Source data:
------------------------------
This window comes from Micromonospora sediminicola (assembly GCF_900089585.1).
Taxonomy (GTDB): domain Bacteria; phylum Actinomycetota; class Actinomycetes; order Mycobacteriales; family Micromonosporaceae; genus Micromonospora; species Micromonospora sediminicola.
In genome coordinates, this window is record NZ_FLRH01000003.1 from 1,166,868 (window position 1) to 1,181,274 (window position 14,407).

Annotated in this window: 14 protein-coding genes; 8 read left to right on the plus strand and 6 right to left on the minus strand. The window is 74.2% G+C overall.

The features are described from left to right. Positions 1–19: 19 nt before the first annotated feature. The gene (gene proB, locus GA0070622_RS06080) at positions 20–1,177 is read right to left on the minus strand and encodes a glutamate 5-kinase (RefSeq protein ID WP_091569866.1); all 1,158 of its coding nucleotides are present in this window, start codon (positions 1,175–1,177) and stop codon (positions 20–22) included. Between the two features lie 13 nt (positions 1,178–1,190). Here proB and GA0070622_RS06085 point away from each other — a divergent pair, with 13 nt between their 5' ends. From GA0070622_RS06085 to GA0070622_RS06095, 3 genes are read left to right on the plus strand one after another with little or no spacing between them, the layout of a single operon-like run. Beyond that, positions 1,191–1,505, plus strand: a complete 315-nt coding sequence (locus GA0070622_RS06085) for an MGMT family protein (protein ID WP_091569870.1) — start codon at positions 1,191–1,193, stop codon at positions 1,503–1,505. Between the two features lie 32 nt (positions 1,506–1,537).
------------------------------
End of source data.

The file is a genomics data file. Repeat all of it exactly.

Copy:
This window comes from Micromonospora sediminicola (assembly GCF_900089585.1).
Taxonomy (GTDB): domain Bacteria; phylum Actinomycetota; class Actinomycetes; order Mycobacteriales; family Micromonosporaceae; genus Micromonospora; species Micromonospora sediminicola.
In genome coordinates, this window is record NZ_FLRH01000003.1 from 1,166,868 (window position 1) to 1,181,274 (window position 14,407).

Annotated in this window: 14 protein-coding genes; 8 read left to right on the plus strand and 6 right to left on the minus strand. The window is 74.2% G+C overall.

The features are described from left to right. Positions 1–19: 19 nt before the first annotated feature. The gene (gene proB, locus GA0070622_RS06080) at positions 20–1,177 is read right to left on the minus strand and encodes a glutamate 5-kinase (RefSeq protein ID WP_091569866.1); all 1,158 of its coding nucleotides are present in this window, start codon (positions 1,175–1,177) and stop codon (positions 20–22) included. Between the two features lie 13 nt (positions 1,178–1,190). Here proB and GA0070622_RS06085 point away from each other — a divergent pair, with 13 nt between their 5' ends. From GA0070622_RS06085 to GA0070622_RS06095, 3 genes are read left to right on the plus strand one after another with little or no spacing between them, the layout of a single operon-like run. Beyond that, positions 1,191–1,505, plus strand: a complete 315-nt coding sequence (locus GA0070622_RS06085) for an MGMT family protein (protein ID WP_091569870.1) — start codon at positions 1,191–1,193, stop codon at positions 1,503–1,505. Between the two features lie 32 nt (positions 1,506–1,537).